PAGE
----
Nonprofit hospital operator Ascension Healthcare reported a loss from operations of $1.8 billion on revenue of $21.3 billion for the nine months ending March 31, as it struggled with higher operating costs and sustained revenue challenges driven by continued impacts of the COVID-19 pandemic and inflationary pressures.
An improvement in total surgical volumes, especially outpatient surgeries and emergency room visits, didn’t outpace growing expenses for Ascension, which increased by $804 million year over year in the nine month period.
Ascension’s loss comes as nonprofit and for-profit hospital operators across the country grapple with persistent heightened expenses. CommonSpirit earlier this month reported growing expenses and announced that it had cut jobs. The Mayo Clinic this month also reported that its expenses has grown 9%. Cleveland Clinic reported a profit in the first quarter this year despite rising expenses and Providence also reported increased expenses.
“As has been widely reported, hospitals nationwide are experiencing intense financial and operational pressures as a result of the after effects of the COVID-19 pandemic, continued healthcare worker staffing shortages, ongoing supply chain challenges and persistent inflation. Ascension is no exception to these trends,” said Liz Foshage, executive vice president and CFO of Ascension, in a statement on the results.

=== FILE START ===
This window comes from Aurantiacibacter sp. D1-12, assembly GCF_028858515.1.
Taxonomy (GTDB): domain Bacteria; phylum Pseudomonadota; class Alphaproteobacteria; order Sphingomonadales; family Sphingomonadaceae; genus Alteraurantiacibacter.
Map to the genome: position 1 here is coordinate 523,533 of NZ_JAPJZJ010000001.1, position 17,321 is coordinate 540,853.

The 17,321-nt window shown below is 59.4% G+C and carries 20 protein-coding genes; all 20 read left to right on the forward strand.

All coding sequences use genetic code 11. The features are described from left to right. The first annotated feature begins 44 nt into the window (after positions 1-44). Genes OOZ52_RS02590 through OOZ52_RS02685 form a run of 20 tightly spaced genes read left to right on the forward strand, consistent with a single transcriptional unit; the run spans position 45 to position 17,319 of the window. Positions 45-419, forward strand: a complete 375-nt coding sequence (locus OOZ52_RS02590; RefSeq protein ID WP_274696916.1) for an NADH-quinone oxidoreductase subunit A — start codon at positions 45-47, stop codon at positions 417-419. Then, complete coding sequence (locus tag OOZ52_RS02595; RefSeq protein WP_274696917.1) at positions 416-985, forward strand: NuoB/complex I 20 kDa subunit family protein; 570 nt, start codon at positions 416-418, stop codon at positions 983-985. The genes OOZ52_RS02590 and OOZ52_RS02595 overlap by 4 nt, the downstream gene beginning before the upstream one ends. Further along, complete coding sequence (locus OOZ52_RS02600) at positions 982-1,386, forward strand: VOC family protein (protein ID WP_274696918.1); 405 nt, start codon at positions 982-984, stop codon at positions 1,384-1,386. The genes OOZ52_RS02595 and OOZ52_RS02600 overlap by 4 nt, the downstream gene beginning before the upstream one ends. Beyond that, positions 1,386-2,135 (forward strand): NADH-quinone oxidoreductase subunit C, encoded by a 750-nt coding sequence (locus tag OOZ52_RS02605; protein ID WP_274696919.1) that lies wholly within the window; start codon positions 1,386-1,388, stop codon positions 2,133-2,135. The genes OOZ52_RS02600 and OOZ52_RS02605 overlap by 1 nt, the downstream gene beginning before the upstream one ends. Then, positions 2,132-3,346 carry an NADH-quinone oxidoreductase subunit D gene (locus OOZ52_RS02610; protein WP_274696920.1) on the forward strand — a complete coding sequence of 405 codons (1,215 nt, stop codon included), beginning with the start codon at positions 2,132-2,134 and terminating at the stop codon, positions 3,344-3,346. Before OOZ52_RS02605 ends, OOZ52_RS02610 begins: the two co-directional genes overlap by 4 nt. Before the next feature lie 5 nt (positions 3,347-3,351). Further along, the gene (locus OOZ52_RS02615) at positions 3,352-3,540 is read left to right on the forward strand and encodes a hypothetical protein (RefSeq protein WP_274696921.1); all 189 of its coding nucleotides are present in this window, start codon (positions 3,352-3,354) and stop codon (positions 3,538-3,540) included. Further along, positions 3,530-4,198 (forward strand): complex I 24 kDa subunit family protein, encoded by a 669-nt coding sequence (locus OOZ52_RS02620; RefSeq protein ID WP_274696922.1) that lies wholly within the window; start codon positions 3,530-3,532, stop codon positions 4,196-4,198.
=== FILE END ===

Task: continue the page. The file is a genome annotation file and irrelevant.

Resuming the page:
The system attributed its expense growth to inflationary pressures “consistent with the overall healthcare provider industry.” Ascension said it had implemented plans focused on controlling expenses and improving efficiency, but acknowledged that its actions have “not fully offset” inflationary pressures.
Both supply and salary and benefit expenses decreased for the operator as Ascension relied less on contract labor. However, the system reported a 15% increase in other areas like purchased services, driven by its transition to outsourced laboratory services.
Although expenses are rising, volumes for the operator increased 2.3% for the nine month period compared with the prior-year period. For the three months ended March 31, volumes also increased by 5.3% compared to the prior-year period.
The lessening of the COVID pandemic also impacted Ascension’s urgent care volumes, which decreased by 32.9% compared to the prior-year period, as patients experienced less severe COVID infections.
Ascension’s investment losses improved after the industry struggled with losses driven by volatile financial markets last year. The operator reported investment losses of $98 million for the nine month period, compared to a prior-year loss of $736 million.